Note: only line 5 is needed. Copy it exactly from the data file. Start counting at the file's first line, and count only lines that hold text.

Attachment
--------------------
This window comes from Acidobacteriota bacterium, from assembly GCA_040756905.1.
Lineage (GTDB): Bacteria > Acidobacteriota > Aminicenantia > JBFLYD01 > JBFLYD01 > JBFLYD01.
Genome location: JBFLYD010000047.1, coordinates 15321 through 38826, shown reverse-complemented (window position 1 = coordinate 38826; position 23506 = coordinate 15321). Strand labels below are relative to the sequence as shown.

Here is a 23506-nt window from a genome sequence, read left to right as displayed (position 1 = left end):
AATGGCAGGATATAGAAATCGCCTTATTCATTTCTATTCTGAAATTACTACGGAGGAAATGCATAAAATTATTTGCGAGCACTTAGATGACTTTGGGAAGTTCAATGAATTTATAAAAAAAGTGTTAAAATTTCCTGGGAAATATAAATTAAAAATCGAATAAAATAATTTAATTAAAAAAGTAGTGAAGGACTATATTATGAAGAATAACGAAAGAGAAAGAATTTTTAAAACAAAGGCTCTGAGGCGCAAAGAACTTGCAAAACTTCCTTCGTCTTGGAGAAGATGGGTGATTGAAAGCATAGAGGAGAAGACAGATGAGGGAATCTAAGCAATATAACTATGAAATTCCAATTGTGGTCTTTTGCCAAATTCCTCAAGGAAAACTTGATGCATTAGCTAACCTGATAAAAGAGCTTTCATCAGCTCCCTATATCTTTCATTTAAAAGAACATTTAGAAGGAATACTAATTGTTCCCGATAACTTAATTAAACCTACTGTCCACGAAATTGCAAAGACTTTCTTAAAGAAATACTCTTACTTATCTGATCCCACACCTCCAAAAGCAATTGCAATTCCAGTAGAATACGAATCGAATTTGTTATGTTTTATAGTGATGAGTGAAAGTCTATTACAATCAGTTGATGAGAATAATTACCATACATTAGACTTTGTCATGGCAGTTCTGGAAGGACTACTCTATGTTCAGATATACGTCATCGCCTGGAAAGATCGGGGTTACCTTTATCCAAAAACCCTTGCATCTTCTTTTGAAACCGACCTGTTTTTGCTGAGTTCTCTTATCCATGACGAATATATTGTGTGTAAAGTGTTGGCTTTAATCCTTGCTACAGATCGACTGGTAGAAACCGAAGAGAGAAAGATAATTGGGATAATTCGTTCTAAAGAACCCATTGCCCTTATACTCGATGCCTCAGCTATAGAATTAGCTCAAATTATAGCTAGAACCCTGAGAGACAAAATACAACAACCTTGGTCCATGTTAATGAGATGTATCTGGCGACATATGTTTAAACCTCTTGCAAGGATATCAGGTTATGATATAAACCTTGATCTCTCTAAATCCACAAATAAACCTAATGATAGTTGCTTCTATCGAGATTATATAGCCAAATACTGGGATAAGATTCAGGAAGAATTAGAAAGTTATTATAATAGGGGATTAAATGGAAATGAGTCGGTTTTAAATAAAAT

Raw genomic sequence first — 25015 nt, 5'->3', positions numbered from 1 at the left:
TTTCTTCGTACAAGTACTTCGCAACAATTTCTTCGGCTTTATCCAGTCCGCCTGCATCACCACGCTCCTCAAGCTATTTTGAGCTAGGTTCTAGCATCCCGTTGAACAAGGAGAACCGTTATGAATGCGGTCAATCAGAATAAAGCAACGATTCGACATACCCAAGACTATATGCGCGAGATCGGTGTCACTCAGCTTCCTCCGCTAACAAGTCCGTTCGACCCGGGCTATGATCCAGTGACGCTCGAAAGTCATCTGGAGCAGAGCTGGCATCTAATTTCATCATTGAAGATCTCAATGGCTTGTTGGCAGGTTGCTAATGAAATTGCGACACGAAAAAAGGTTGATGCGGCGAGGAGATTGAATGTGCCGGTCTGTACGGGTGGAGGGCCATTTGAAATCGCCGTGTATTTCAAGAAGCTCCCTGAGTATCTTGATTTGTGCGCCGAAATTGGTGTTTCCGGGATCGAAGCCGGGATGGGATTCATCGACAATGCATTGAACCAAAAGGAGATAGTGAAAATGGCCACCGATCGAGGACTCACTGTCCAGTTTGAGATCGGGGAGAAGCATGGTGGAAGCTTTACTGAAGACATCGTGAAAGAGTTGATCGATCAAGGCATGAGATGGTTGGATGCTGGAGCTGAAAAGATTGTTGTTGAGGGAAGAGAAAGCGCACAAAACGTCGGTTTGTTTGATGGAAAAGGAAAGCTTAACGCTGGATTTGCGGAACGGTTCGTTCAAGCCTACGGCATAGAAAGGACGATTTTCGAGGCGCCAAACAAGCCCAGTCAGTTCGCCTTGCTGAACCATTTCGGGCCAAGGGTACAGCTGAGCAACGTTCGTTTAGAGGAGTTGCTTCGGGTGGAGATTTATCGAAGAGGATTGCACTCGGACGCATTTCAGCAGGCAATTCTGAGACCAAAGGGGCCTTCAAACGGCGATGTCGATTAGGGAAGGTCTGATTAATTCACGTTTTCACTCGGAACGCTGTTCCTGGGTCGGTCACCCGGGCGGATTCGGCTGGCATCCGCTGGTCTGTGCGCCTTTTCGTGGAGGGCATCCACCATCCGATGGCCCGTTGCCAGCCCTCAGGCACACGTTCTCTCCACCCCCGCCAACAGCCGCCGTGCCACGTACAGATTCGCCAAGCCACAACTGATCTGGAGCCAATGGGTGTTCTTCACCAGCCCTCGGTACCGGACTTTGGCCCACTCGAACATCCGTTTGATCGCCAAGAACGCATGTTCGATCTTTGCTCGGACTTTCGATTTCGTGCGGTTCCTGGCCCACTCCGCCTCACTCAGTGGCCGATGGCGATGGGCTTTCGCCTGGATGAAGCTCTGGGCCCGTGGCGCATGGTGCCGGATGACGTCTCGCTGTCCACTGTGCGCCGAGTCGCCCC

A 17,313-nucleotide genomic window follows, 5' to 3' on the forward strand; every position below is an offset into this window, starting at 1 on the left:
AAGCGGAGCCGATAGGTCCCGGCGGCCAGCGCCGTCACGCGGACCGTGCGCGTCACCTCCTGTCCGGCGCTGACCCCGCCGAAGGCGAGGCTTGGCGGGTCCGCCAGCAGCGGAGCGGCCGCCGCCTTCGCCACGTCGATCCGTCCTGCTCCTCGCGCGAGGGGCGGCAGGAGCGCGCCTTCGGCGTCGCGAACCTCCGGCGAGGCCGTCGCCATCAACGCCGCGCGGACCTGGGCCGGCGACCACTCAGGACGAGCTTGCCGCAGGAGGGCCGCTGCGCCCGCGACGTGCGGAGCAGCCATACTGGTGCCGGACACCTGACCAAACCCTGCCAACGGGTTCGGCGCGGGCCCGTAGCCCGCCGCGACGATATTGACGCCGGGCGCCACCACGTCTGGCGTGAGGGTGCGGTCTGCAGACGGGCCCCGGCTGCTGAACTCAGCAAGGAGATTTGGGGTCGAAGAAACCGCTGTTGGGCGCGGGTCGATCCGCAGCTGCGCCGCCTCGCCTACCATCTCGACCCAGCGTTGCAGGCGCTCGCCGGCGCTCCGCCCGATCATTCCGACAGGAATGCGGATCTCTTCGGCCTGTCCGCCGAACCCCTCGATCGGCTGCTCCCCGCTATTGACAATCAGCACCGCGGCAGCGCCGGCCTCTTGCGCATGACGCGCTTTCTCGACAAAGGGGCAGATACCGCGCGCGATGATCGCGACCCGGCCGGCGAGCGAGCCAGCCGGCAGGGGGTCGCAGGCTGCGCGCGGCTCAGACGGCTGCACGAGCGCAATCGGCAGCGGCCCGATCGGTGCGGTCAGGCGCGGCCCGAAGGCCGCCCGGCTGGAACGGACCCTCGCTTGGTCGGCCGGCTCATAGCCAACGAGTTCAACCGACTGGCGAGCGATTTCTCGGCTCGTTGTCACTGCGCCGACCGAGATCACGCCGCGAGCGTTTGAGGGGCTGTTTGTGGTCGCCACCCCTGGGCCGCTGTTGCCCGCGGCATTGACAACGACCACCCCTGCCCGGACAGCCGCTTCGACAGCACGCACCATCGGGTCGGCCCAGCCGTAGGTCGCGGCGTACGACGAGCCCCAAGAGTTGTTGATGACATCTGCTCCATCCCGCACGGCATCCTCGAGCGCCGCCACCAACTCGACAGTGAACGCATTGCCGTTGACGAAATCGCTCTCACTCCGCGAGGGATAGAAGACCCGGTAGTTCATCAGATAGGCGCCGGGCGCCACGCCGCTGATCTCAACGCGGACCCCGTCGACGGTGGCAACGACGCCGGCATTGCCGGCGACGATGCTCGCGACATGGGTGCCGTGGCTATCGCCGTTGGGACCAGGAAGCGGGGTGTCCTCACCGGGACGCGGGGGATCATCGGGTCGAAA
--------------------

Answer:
AATGGCAGGATATAGAAATCGCCTTATTCATTTCTATTCTGAAATTACTACGGAGGAAATGCATAAAATTATTTGCGAGCACTTAGATGACTTTGGGAAGTTCAATGAATTTATAAAAAAAGTGTTAAAATTTCCTGGGAAATATAAATTAAAAATCGAATAAAATAATTTAATTAAAAAAGTAGTGAAGGACTATATTATGAAGAATAACGAAAGAGAAAGAATTTTTAAAACAAAGGCTCTGAGGCGCAAAGAACTTGCAAAACTTCCTTCGTCTTGGAGAAGATGGGTGATTGAAAGCATAGAGGAGAAGACAGATGAGGGAATCTAAGCAATATAACTATGAAATTCCAATTGTGGTCTTTTGCCAAATTCCTCAAGGAAAACTTGATGCATTAGCTAACCTGATAAAAGAGCTTTCATCAGCTCCCTATATCTTTCATTTAAAAGAACATTTAGAAGGAATACTAATTGTTCCCGATAACTTAATTAAACCTACTGTCCACGAAATTGCAAAGACTTTCTTAAAGAAATACTCTTACTTATCTGATCCCACACCTCCAAAAGCAATTGCAATTCCAGTAGAATACGAATCGAATTTGTTATGTTTTATAGTGATGAGTGAAAGTCTATTACAATCAGTTGATGAGAATAATTACCATACATTAGACTTTGTCATGGCAGTTCTGGAAGGACTACTCTATGTTCAGATATACGTCATCGCCTGGAAAGATCGGGGTTACCTTTATCCAAAAACCCTTGCATCTTCTTTTGAAACCGACCTGTTTTTGCTGAGTTCTCTTATCCATGACGAATATATTGTGTGTAAAGTGTTGGCTTTAATCCTTGCTACAGATCGACTGGTAGAAACCGAAGAGAGAAAGATAATTGGGATAATTCGTTCTAAAGAACCCATTGCCCTTATACTCGATGCCTCAGCTATAGAATTAGCTCAAATTATAGCTAGAACCCTGAGAGACAAAATACAACAACCTTGGTCCATGTTAATGAGATGTATCTGGCGACATATGTTTAAACCTCTTGCAAGGATATCAGGTTATGATATAAACCTTGATCTCTCTAAATCCACAAATAAACCTAATGATAGTTGCTTCTATCGAGATTATATAGCCAAATACTGGGATAAGATTCAGGAAGAATTAGAAAGTTATTATAATAGGGGATTAAATGGAAATGAGTCGGTTTTAAATAAAAT